In the preliminaries, Section 2, we establish some basic notations and definitions and also recall some auxiliary results, which will be used later.

Sections 3 and 4 consist of the main results of the paper.

We start Section 3 proving measurability of the maximal function 𝑀𝐸(π‘Ÿ)(𝑓) for π‘“βˆˆπΈ, that corresponds to the quasi-norm average of 𝑓, in r.i. quasi-Banach function spaces 𝐸. Next we establish two types of generalization of LDT in r.i. quasi-Banach function spaces 𝐸 and in Γ𝑝,𝑀. In both types of LDT we employ the assumption of upper and lower πœ™-estimates of Γ𝑝,𝑀. The first main result, in the spirit of Stein [3], has been proved for any order continuous r.i. quasi-Banach function space. The statement is expressed in terms of quasi-norm averages. In order to show it we first prove the inequality for maximal function 𝑀𝐸(π‘Ÿ)𝑓, which corresponds to a quasi-norm average of π‘“βˆˆπΈ. In the same spirit we also provide some conditions when the LDT does not hold in 𝐸 or in Γ𝑝,𝑀. Next we continue our discussion with another type of LDT. In order to complete the second main result in this section we characterize conditions for which Lorentz space Γ𝑝,𝑀 satisfies a lower (resp., an upper) πœ™-estimate, where πœ™ is the fundamental function of Γ𝑝,𝑀. In view of this characterization we investigate pointwise convergence of the best constant approximants π‘“πœ– to 𝑓 as πœ–β†’0 whenever π‘“βˆˆΞ“π‘,𝑀 and 1≀𝑝<∞, as well as the convergence of the extended best constant approximants π‘“πœ– for any π‘“βˆˆΞ“π‘βˆ’1,𝑀 and 1<𝑝<2. We also present examples showing that this assumption is fulfilled by a large class of the spaces Ξ“π‘ž,𝑝. Finally, we investigate relations between maximal functions and the 𝐾-functional of Banach couple (Ξ“π‘ž,𝑝,𝐿∞) in the spirit of the inequalities stated in [4]. We finish Section 3 with an example showing that 𝑀Γ(π‘Ÿ)𝑝,𝑀(𝑓) is not equivalent to the 𝐾-functional of the pair (Γ𝑝,𝑀,𝐿∞).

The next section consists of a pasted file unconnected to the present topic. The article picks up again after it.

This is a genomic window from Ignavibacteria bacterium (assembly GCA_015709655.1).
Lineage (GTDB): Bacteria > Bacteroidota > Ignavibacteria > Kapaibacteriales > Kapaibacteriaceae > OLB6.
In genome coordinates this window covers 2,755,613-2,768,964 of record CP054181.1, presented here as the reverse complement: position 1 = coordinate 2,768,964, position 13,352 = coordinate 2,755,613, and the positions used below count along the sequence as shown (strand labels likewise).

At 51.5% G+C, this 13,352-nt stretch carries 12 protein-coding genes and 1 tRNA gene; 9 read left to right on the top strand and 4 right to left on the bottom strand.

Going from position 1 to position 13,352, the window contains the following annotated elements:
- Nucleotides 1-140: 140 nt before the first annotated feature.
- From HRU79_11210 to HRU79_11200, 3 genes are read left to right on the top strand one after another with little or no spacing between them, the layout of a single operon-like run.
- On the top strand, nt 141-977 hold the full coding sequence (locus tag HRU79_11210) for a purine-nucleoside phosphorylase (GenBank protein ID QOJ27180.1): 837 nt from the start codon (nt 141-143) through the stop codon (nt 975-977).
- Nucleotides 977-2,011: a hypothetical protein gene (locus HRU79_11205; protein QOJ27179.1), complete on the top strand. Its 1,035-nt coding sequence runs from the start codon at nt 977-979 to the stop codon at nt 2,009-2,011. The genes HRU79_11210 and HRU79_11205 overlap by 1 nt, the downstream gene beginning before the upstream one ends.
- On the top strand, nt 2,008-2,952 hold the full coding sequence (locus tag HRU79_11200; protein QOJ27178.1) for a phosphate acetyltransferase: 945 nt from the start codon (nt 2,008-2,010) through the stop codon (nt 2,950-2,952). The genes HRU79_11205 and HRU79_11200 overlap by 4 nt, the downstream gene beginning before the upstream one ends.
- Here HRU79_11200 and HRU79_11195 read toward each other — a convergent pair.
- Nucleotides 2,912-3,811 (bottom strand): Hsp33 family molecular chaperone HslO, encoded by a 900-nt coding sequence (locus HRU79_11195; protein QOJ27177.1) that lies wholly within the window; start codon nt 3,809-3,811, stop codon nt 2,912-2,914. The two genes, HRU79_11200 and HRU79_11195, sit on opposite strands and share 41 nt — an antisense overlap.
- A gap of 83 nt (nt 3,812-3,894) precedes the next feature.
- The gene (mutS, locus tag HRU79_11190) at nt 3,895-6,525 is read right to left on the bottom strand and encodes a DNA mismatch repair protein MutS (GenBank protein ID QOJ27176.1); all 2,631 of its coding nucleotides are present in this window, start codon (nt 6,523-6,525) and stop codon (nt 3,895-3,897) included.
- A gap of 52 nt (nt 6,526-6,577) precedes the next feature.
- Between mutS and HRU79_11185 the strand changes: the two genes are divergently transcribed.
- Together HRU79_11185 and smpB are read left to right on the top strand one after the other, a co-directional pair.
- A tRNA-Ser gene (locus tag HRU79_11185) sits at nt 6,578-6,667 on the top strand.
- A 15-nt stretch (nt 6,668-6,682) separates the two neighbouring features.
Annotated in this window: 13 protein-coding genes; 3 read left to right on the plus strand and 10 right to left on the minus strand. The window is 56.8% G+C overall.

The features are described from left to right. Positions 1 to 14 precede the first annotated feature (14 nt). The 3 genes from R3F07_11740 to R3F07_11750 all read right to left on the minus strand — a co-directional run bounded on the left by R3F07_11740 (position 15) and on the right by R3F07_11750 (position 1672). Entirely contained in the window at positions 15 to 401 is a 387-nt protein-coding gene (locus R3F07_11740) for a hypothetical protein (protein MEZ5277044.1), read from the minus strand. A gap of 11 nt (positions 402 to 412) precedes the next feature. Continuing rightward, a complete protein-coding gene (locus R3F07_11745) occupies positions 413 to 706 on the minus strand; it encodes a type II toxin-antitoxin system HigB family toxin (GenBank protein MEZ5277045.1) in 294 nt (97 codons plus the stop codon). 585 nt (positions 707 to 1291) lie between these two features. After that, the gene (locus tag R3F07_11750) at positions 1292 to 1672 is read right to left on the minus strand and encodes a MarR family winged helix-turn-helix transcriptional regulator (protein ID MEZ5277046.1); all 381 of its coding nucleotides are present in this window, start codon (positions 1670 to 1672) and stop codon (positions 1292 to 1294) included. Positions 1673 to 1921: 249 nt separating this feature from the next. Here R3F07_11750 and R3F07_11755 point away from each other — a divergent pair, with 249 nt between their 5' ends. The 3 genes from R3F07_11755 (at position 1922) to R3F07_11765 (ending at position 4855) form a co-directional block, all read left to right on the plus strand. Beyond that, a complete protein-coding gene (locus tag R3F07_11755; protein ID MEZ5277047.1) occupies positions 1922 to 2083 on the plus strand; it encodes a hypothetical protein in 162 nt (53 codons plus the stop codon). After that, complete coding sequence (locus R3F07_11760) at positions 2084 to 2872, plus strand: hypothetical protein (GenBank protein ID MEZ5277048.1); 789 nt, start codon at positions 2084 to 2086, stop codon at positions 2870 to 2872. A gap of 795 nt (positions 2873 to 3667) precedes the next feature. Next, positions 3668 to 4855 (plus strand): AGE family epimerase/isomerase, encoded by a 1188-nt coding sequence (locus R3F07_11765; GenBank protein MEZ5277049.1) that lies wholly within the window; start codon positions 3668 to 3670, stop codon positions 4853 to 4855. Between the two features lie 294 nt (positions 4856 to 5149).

It is well known that the extension of the best constant approximant operator from Ξ“1,𝑀 to 𝐿0, or from 𝐿1 to 𝐿0, is a set valued function [1, 7]. Contrary to this in Theorem 4.5 we prove that the extended best constant approximant operator assumes a unique value for any π‘“βˆˆΞ“π‘βˆ’1,𝑀 and 1<𝑝<∞. To show the uniqueness we need to consider strict monotonicity of the right-hand GΓ’teaux derivative of the norm in Γ𝑝,𝑀 at (π‘“βˆ’π‘’)πœ’π΄ in the direction πœ’π΄ for any π‘“βˆˆΞ“π‘βˆ’1,𝑀 and π‘’βˆˆβ„.

2. Preliminaries

Let ℝ and β„• be the set of real and natural numbers, respectively. For any π΄βŠ‚[0,𝛼) denote 𝐴𝑐=[0,𝛼)⧡𝐴. Let 0<π›Όβ‰€βˆž and πœ‡ be the Lebesgue measure on ℝ. We denote by 𝐿0 the space of all extended real-valued πœ‡-measurable and finite functions a.e. on [0,𝛼). Denote the outer measure on ℝ by πœ‡βˆ—, the support of π‘“βˆˆπΏ0 by π•Š(𝑓)=supp(𝑓), and the restriction of 𝑓 to the set π΄βŠ‚[0,𝛼) by π‘“βˆ£π΄. By a simple (resp., step) function we mean a measurable function π‘“βˆˆπΏ0 with a finite measure support, which attains a finite number of values (resp., a finite number of values on a finite number of disjoint intervals). The distribution function 𝑑𝑓 of a function π‘“βˆˆπΏ0 is given by 𝑑𝑓(πœ†)=πœ‡(π‘ βˆˆ[0,𝛼)∢|𝑓|(𝑠)>πœ†) for all πœ†β‰₯0. Two functions 𝑓,π‘”βˆˆπΏ0 are called equimeasurable, if 𝑑𝑓(πœ†)=𝑑𝑔(πœ†) for all πœ†β‰₯0. We define the decreasing rearrangement for any π‘“βˆˆπΏ0 by π‘“βˆ—(𝑑)=inf{𝑠>0βˆΆπ‘‘π‘“(𝑠)≀𝑑}, 𝑑β‰₯0. For given π‘“βˆˆπΏ0 we denote the maximal function of π‘“βˆ— by π‘“βˆ—βˆ—βˆ«(𝑑)=(1/𝑑)𝑑0π‘“βˆ—(𝑠)𝑑𝑠. It is well known that π‘“βˆ—β‰€π‘“βˆ—βˆ— and π‘“βˆ—βˆ— is decreasing and subadditive, that is, (𝑓+𝑔)βˆ—βˆ—β‰€π‘“βˆ—βˆ—+π‘”βˆ—βˆ— for any 𝑓,π‘”βˆˆπΏ0. For the properties of 𝑑𝑓, π‘“βˆ—, and π‘“βˆ—βˆ— see [2, 8]. A subspace πΈβŠ‚πΏ0 equipped with a quasinorm ‖⋅‖𝐸 is called a quasinormed function space, if the following conditions are satisfied.(1)If π‘“βˆˆπΏ0, π‘”βˆˆπΈ, and |𝑓|≀|𝑔| a.e., then π‘“βˆˆπΈ and ‖𝑓‖𝐸≀‖𝑔‖𝐸.(2)There exists a strictly positive π‘“βˆˆπΈ.